The goals with sickle cell tests are to identify sickle cell anemia as soon as possible, to identify people with sickle cell trait, and to identify, evaluate, and treat complications as they arise. Newborn screening for sickle cell is now performed routinely throughout the U.S. This testing can identify the specific types of hemoglobin present in a newborn.
Sickle cell tests and other tests that may be performed include:
- Hb solubility test and sodium metabisulfite test to screen for sickle cell anemia
- Hemoglobinopathy (Hb) evaluation through Hb electrophoresis, Hb isoelectric focusing, or HPLC to detect abnormal types and measure relative amounts of hemoglobins present in the red blood cells (RBCs); the test may also be performed after a blood transfusion to ensure that a sufficient amount of normal hemoglobin is present to reduce the risk of damage from RBC sickling.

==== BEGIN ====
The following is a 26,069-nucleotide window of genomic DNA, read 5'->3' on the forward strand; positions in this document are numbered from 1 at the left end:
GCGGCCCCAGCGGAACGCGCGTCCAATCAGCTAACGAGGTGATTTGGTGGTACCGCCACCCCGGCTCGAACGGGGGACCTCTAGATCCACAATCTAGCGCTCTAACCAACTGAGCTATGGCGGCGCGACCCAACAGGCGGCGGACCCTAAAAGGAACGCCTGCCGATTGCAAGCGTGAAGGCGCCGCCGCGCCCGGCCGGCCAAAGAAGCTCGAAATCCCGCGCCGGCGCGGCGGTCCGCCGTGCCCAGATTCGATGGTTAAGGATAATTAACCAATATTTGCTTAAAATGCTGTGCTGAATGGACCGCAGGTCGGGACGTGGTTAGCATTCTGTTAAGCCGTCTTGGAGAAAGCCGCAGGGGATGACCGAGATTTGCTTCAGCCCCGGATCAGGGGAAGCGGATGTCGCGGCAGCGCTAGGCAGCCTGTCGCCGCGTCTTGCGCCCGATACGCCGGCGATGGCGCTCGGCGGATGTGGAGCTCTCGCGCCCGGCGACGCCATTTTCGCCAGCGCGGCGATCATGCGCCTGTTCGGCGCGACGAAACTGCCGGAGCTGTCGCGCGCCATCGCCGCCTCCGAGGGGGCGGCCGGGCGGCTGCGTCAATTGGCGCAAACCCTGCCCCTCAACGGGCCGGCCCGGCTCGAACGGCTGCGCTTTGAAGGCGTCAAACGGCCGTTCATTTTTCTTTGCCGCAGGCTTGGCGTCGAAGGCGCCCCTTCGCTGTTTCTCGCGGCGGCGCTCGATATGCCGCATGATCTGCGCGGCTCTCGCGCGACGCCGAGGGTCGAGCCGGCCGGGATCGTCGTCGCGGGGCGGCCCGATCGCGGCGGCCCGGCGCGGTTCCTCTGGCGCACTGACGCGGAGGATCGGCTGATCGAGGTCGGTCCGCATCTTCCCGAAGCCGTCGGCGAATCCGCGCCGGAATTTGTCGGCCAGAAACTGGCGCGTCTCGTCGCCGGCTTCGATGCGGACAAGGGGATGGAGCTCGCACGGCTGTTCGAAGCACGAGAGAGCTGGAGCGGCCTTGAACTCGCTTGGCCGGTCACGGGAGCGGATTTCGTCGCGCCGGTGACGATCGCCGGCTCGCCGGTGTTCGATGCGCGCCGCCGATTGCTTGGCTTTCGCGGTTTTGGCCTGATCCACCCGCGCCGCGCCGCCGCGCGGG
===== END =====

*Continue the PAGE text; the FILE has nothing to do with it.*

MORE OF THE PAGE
- DNA analysis to investigate alterations and mutations in the genes that encode hemoglobin components; DNA testing can also be used to determine if a person is a carrier for sickle cell anemia.
- Complete blood count (CBC) to determine the number and average size of RBCs in the body as well as how much hemoglobin they contain, both of which are often low in those with sickle cell disease
- Blood smear (also called peripheral smear and manual differential) to screen for abnormal-looking and sickle-shaped RBCs
- Iron studies to evaluate the body's level of iron, which can be increased in sickle cell patients who have received multiple blood transfusions
- Serum creatinine test to detect increased levels of creatinine in the blood that indicate abnormal kidney function in order to monitor for the development of kidney disease